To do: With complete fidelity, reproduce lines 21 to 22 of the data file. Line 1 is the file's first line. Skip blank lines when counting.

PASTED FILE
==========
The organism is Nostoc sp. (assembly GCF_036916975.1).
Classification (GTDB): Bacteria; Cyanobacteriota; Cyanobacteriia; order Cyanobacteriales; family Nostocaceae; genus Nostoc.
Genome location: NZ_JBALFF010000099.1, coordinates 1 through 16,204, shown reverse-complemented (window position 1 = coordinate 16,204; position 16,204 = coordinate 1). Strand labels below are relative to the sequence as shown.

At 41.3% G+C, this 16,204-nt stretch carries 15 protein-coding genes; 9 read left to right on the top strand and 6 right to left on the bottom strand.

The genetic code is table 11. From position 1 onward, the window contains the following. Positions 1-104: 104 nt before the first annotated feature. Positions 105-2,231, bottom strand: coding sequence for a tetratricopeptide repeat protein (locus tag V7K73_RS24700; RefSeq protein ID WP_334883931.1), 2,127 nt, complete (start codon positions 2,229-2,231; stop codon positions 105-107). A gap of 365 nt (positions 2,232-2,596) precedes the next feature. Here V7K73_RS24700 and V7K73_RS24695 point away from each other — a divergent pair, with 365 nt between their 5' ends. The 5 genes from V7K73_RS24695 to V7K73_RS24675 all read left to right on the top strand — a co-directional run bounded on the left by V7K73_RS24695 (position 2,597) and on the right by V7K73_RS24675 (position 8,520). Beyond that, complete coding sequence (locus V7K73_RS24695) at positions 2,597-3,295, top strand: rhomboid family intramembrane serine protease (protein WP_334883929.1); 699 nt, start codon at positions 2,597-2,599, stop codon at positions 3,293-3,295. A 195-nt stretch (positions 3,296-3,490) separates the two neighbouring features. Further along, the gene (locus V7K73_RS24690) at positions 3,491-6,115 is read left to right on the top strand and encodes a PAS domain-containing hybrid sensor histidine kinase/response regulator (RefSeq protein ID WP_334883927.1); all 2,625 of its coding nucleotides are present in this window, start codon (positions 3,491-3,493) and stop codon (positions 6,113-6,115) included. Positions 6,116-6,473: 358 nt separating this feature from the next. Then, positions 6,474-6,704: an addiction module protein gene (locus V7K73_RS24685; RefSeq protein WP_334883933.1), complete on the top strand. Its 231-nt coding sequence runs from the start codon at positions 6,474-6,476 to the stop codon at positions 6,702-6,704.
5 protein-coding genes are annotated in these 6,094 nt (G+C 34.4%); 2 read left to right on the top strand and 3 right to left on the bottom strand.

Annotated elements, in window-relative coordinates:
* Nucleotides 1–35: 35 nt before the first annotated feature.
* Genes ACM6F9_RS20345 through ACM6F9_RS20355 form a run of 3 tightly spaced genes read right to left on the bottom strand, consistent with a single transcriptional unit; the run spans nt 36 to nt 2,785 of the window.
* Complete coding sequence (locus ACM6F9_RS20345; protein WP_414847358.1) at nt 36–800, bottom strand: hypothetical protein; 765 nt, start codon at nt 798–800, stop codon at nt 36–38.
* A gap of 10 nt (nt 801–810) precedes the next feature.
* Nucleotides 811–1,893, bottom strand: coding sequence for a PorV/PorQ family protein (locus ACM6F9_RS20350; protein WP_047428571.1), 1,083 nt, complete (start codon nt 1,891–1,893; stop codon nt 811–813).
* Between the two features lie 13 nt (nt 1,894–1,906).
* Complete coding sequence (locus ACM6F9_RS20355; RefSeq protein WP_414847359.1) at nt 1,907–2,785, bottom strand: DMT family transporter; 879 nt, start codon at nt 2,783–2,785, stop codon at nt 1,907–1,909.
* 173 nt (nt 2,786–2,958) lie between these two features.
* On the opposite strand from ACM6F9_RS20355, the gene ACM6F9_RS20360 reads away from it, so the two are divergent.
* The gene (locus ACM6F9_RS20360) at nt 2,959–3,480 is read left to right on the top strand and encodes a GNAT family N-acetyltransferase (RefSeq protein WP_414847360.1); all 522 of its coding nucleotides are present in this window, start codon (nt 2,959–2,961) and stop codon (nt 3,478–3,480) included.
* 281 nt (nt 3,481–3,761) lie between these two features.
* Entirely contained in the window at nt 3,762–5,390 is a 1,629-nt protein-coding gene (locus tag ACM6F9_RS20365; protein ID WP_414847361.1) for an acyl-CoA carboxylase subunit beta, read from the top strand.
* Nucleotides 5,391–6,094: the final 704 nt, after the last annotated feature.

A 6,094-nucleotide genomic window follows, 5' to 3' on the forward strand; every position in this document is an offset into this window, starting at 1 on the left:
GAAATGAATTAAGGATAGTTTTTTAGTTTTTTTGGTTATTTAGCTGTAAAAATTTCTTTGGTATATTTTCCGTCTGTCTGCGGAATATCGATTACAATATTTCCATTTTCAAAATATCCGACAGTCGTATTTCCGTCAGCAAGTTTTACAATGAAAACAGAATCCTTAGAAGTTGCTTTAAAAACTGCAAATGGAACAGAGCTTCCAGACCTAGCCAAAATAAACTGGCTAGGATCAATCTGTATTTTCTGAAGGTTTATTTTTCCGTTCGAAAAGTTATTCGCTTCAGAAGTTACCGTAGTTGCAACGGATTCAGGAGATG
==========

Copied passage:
A 6,094-nucleotide genomic window follows, 5' to 3' on the forward strand; every position in this document is an offset into this window, starting at 1 on the left:
GAAATGAATTAAGGATAGTTTTTTAGTTTTTTTGGTTATTTAGCTGTAAAAATTTCTTTGGTATATTTTCCGTCTGTCTGCGGAATATCGATTACAATATTTCCATTTTCAAAATATCCGACAGTCGTATTTCCGTCAGCAAGTTTTACAATGAAAACAGAATCCTTAGAAGTTGCTTTAAAAACTGCAAATGGAACAGAGCTTCCAGACCTAGCCAAAATAAACTGGCTAGGATCAATCTGTATTTTCTGAAGGTTTATTTTTCCGTTCGAAAAGTTATTCGCTTCAGAAGTTACCGTAGTTGCAACGGATTCAGGAGATG